This may be further implied by Genesis 1:1-2, as Wayne Grudem describes:

There may be a hint at the creation of angelic beings on the first day of creation when we read that “in the beginning God created the heavens and the earth” (Gen. 1:1), and then immediately after we read that “the earth was without form and void” (Gen. 1:2), but with no mention of the heavens in this second verse. This may suggest that the uninhabitable state of the earth is contrasted with the heavens where, perhaps, God had already created angelic beings and assigned them various roles and orders. This idea is made more plausible when we read that “the morning stars sang together, and all the sons of God shouted for joy” at the time when God laid the “cornerstone” of the earth and sunk its “bases” in the process of forming or founding it (Job 38:6–7). If the angels (“the sons of God”) shouted for joy when God was making the earth inhabitable, this could imply that God created the angelic beings early on the first day.1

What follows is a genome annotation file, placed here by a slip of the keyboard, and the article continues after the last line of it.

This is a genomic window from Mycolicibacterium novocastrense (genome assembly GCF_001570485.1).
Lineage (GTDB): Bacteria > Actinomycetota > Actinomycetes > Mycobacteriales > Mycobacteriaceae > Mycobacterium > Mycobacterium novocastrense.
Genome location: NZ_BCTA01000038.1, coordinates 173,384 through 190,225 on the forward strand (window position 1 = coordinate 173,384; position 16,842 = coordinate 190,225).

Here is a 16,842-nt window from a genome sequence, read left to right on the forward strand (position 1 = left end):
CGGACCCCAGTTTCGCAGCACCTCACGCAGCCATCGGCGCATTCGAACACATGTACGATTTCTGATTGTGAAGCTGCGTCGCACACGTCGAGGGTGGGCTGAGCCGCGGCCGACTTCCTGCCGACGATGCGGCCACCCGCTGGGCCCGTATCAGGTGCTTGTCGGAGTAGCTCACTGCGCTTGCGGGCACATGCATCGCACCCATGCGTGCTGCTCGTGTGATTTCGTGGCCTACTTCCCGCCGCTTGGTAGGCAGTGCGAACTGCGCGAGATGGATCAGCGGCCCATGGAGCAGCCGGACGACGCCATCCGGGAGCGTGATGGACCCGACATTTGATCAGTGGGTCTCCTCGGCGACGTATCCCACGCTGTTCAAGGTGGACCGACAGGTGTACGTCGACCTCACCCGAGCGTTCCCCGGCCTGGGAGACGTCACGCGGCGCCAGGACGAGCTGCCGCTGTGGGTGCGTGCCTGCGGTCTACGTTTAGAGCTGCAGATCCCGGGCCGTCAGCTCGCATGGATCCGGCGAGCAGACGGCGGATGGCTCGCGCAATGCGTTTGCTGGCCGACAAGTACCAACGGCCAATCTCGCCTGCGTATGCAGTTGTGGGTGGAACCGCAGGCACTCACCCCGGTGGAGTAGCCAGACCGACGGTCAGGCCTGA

Number of Angels

How many angels did God create? Again, Scripture does not clearly say. In Matthew 22:30, Christ said this about humans and their resurrection, “For in the resurrection they neither marry nor are given in marriage, but are like angels in heaven.” Therefore, since angels weren’t made to marry and procreate, the implication is that their number is fixed. In addition, since they are immortal, no angels will die. Luke 20:36, again comparing resurrected humans to angels, said, “In fact, they can no longer die, because they are equal to angels and are sons of God, since they are sons of the resurrection.”